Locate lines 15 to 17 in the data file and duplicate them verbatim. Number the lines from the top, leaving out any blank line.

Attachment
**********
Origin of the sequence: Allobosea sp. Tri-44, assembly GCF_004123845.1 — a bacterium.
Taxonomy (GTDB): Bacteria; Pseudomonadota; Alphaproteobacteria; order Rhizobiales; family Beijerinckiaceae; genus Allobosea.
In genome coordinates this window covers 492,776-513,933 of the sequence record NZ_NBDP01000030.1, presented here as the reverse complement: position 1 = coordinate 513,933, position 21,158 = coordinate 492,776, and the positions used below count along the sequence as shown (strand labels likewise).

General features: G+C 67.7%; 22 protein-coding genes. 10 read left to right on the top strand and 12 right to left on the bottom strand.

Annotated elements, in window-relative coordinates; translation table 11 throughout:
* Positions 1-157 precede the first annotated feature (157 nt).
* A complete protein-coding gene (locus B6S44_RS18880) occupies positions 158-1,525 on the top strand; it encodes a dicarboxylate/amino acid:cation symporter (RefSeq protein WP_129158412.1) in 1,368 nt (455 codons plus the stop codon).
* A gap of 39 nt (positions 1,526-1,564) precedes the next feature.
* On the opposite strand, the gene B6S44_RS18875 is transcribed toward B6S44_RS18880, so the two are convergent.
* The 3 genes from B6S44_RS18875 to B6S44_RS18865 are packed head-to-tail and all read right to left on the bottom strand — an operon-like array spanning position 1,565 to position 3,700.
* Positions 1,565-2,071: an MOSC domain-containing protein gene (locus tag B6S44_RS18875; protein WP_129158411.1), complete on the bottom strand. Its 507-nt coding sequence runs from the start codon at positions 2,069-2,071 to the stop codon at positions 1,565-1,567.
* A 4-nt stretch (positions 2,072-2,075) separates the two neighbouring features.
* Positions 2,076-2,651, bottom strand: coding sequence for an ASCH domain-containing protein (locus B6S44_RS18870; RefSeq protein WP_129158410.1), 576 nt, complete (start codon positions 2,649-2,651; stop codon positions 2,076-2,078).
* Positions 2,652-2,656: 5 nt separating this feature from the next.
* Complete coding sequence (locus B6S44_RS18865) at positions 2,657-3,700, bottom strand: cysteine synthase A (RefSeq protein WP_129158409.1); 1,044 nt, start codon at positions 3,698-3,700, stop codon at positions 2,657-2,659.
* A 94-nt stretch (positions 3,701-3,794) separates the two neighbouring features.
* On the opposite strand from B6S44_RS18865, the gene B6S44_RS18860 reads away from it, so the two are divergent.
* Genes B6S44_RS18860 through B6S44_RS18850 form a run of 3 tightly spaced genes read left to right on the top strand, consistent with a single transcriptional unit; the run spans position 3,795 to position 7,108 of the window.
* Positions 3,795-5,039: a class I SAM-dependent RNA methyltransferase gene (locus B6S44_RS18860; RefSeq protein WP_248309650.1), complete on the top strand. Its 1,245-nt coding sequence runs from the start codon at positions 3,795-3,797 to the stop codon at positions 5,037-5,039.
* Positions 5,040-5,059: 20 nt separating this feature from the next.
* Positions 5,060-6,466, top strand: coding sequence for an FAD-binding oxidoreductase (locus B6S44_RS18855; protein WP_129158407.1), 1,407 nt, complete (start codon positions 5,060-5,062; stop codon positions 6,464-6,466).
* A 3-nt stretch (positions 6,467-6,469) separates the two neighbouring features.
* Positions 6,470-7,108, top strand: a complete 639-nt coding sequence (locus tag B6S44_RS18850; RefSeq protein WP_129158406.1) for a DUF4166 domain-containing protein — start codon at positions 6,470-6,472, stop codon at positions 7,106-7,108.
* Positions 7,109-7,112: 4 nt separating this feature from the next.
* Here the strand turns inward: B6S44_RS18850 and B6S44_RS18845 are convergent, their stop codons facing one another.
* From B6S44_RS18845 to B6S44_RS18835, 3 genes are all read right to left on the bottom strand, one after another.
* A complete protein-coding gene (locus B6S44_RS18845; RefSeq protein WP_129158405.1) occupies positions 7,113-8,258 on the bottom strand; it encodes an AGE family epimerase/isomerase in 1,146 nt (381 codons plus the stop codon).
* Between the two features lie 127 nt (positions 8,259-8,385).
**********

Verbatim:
* Complete coding sequence (locus B6S44_RS18865) at positions 2,657-3,700, bottom strand: cysteine synthase A (RefSeq protein WP_129158409.1); 1,044 nt, start codon at positions 3,698-3,700, stop codon at positions 2,657-2,659.
* A 94-nt stretch (positions 3,701-3,794) separates the two neighbouring features.
* On the opposite strand from B6S44_RS18865, the gene B6S44_RS18860 reads away from it, so the two are divergent.